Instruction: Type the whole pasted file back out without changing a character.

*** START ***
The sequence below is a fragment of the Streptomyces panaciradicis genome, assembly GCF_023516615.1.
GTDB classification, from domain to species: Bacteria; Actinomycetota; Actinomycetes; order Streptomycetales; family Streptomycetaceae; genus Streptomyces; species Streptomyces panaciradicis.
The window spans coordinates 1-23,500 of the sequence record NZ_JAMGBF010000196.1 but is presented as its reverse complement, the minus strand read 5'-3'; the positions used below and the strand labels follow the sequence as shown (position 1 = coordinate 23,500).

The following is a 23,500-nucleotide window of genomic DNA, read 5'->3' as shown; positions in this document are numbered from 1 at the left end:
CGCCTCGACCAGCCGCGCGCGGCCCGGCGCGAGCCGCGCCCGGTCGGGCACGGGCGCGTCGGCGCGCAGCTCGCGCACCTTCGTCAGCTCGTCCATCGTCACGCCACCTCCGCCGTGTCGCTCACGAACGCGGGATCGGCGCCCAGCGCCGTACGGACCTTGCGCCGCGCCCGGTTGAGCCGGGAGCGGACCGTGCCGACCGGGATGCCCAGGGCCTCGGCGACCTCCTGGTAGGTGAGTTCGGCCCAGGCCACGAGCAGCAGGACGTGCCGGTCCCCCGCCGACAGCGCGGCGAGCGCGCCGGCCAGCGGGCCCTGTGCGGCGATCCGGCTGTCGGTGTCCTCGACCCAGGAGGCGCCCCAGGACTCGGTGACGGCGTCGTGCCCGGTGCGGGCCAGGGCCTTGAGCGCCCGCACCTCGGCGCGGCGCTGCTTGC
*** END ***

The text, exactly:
The sequence below is a fragment of the Streptomyces panaciradicis genome, assembly GCF_023516615.1.
GTDB classification, from domain to species: Bacteria; Actinomycetota; Actinomycetes; order Streptomycetales; family Streptomycetaceae; genus Streptomyces; species Streptomyces panaciradicis.
The window spans coordinates 1-23,500 of the sequence record NZ_JAMGBF010000196.1 but is presented as its reverse complement, the minus strand read 5'-3'; the positions used below and the strand labels follow the sequence as shown (position 1 = coordinate 23,500).

The following is a 23,500-nucleotide window of genomic DNA, read 5'->3' as shown; positions in this document are numbered from 1 at the left end:
CGCCTCGACCAGCCGCGCGCGGCCCGGCGCGAGCCGCGCCCGGTCGGGCACGGGCGCGTCGGCGCGCAGCTCGCGCACCTTCGTCAGCTCGTCCATCGTCACGCCACCTCCGCCGTGTCGCTCACGAACGCGGGATCGGCGCCCAGCGCCGTACGGACCTTGCGCCGCGCCCGGTTGAGCCGGGAGCGGACCGTGCCGACCGGGATGCCCAGGGCCTCGGCGACCTCCTGGTAGGTGAGTTCGGCCCAGGCCACGAGCAGCAGGACGTGCCGGTCCCCCGCCGACAGCGCGGCGAGCGCGCCGGCCAGCGGGCCCTGTGCGGCGATCCGGCTGTCGGTGTCCTCGACCCAGGAGGCGCCCCAGGACTCGGTGACGGCGTCGTGCCCGGTGCGGGCCAGGGCCTTGAGCGCCCGCACCTCGGCGCGGCGCTGCTTGC